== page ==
MISHLOVE: Spatial, musical.

MILLER: Right. And the left brain, well, that's the dull side.

MISHLOVE: Linear, logical, rational.

MILLER: Exactly.

MISHLOVE: Ugly left brain.

MILLER: Right. And yet both are absolutely essential to creativity. If you look at Einstein just as a clear example, he took ten years of hard research and analysis to feed his intuition in order to come up with the insight. And then he spent another five to ten years reanalyzing that insight into a mathematical formula so we could do something with it. And it's that fluency, I call it. You know, the left brain deals with -- its language is words, and the right brain, its language is picures and images, feelings. It's like German and Chinese; it's like getting the fluency between those two.

MISHLOVE: In other words, what you're saying is there's a need for people to be well balanced.

MILLER: To be fluent in the techniques of both of those. That's part of overcoming the blocks. The other part that I find is that there really are two different approaches that people have to working through their own blocks. Let's say those blocks could be emotional; they could just simply be I'm dry of ideas, or whatever. One approach I'll call the affirmation route. You know, it's kind of like New Year's resolution time, but in a good sense. Like, "Here's what I want to become. I want to become a fluent writer, and I want to be able to write this story or article." And they kind of keep mobilizing towards that goal, and eventually can get there. The other side is what I call the hot stove theory, and that is where -- you know, when you touch a burner, you immediately will draw back from it, because your body knows that's hurtful. And there's something you can trust about your organism that says it will do something healthy called pull away. Well, there are a lot of things that we do in life -- you know, blocks are sometimes a symptoms of these -- that we're really actually burning ourselves, and we're numb to the pain, so it's like we keep the hand on the burner. One of those blocks might be the fact that, "Gee, since I so much want everyone to like me, I'd better not produce anything controversial."

MISHLOVE: That people might reject.

MILLER: That people might reject. And yet that's kind of burning ourselves, because it stops that part of wanting to express something new and novel.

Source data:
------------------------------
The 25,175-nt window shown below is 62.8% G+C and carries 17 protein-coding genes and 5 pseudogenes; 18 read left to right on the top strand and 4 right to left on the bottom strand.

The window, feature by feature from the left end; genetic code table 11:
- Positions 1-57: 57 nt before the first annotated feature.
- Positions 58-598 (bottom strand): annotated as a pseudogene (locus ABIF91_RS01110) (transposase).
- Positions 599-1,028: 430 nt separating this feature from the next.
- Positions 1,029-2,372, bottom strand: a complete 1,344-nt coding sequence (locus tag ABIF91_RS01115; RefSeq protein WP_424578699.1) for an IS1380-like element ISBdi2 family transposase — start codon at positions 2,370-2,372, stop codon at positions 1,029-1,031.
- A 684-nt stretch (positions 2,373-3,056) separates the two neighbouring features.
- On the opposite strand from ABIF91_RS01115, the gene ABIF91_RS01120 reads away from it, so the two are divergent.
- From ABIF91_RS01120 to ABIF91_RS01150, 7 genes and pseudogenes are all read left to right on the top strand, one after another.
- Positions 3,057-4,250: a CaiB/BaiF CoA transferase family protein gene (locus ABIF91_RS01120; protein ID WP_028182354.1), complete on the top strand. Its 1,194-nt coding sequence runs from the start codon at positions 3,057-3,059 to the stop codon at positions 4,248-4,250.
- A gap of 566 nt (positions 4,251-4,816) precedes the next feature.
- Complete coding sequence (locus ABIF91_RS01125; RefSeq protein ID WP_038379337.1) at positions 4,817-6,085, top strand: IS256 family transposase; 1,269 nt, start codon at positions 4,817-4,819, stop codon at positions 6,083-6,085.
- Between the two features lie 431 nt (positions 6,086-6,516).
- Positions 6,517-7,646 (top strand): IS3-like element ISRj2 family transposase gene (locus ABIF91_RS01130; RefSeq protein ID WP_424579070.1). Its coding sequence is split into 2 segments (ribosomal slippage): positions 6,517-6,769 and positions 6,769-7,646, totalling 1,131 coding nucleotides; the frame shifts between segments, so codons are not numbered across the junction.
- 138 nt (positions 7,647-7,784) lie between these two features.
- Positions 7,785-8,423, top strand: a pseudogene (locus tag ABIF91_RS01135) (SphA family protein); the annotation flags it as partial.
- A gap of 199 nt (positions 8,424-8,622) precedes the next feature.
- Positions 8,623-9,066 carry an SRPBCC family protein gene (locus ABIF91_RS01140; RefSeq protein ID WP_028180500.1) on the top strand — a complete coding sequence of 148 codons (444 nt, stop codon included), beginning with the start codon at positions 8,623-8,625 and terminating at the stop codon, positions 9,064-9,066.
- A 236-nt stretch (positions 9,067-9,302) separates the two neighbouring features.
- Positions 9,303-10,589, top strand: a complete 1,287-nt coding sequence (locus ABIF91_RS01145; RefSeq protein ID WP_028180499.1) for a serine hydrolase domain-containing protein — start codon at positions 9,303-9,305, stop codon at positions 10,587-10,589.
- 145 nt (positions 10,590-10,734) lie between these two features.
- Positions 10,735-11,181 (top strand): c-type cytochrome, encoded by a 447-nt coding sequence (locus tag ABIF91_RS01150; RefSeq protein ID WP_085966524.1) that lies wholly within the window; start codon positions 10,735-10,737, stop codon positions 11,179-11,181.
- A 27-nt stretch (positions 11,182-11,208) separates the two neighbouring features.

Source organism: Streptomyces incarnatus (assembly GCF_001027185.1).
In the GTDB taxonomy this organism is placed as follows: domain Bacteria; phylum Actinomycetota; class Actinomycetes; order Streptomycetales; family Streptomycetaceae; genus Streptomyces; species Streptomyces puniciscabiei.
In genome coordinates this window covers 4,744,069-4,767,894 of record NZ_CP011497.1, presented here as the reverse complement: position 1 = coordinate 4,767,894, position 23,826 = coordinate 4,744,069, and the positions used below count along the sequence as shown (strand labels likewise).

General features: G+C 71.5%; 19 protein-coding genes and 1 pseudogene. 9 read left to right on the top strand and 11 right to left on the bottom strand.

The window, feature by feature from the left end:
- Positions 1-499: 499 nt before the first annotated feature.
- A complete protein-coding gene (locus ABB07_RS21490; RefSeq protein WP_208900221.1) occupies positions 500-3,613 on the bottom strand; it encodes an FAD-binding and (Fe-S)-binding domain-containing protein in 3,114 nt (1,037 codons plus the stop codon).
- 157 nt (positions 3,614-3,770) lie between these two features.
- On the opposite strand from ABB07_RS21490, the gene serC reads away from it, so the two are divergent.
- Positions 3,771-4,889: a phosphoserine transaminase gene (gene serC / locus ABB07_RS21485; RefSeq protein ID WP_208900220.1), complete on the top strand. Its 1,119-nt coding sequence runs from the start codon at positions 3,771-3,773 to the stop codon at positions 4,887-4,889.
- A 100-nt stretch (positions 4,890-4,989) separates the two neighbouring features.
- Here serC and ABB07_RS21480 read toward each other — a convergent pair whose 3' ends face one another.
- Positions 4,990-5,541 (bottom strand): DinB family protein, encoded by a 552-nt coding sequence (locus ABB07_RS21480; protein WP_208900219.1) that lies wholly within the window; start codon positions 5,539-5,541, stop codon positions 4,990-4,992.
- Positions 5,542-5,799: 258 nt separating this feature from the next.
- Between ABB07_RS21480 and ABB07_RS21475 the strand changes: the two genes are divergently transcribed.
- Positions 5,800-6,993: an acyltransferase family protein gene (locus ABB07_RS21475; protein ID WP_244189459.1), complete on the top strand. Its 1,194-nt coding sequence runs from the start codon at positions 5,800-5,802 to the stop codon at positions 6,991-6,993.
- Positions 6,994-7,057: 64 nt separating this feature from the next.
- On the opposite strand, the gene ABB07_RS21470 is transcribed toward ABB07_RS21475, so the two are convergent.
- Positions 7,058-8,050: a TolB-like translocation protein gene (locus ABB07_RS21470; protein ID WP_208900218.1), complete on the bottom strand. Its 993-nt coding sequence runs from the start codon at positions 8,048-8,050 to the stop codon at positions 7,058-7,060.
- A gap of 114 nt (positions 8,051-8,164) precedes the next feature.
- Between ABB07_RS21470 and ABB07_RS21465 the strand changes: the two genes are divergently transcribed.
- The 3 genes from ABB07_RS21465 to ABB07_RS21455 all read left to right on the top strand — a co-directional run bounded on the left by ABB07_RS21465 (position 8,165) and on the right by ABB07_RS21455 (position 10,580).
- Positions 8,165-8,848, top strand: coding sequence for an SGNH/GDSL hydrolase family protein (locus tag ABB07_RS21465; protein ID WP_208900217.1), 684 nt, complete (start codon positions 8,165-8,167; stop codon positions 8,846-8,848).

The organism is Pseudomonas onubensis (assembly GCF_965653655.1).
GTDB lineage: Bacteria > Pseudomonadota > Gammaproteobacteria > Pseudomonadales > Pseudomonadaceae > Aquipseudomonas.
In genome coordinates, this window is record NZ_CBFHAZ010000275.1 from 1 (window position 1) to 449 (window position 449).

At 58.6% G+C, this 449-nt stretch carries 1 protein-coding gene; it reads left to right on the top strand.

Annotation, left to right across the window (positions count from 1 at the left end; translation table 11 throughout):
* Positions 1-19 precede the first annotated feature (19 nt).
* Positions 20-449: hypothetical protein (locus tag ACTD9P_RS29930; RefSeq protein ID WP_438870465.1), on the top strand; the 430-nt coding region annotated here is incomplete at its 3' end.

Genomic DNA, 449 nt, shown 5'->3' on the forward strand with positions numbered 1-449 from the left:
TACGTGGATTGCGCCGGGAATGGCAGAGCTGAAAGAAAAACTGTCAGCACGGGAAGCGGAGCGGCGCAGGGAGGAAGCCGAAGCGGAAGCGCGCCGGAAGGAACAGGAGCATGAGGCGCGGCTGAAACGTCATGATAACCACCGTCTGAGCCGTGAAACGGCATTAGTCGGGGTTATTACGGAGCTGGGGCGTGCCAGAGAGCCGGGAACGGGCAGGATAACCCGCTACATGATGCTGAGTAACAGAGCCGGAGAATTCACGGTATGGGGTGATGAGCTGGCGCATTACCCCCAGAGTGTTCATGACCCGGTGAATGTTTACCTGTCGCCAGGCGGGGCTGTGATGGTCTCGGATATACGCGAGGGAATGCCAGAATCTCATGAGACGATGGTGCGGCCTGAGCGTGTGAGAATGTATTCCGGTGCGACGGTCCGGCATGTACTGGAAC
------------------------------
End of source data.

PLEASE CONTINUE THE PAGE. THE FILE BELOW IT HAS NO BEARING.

MISHLOVE: It makes me think that we've been burned in the past by people's rejections, and we haven't quite overcome it.

MILLER: And often what we do when we get burned and it doesn't ever heal, we become numb, we go into shock, literally. And so the first part of what I called the hot stove theory is just to become aware, conscious of the here and now of "Ah! I'm blocking again." Or, "Gee, yes, I'm feeling afraid of criticism again," and so on, and just allowing that awareness, and allowing therefore some of the pain to start coming through, is the first step of letting our trustworthy side take over and move us toward something healthier. And I find that people start moving through blocks without ever having that kind of New Year's resolution effort.

MISHLOVE: In other words it's a kind of internal creativity. There's a creative part of ourselves, and when we are stuck it will somehow find a way to help us around, if we recognize that we are stuck and kind of trust that part of ourselves.

MILLER: In fact that internal creativity I think is the most fundamental of them all. You know, I've talked about maybe being creative in events or organizing or relationships, and yet we take a person who -- part of being creative in a group means I have to not only have an idea, but present it and sell it and have other people enroll in it. And yet here I am, I'm afraid of talking in front of groups. So that's my block.

MISHLOVE: Groups is a really big problem. This is where we have the notion of groupthink, and creativity being stifled in groups. That's why so many times we associate, I think, creative people as being loners, rather than people who operate in groups.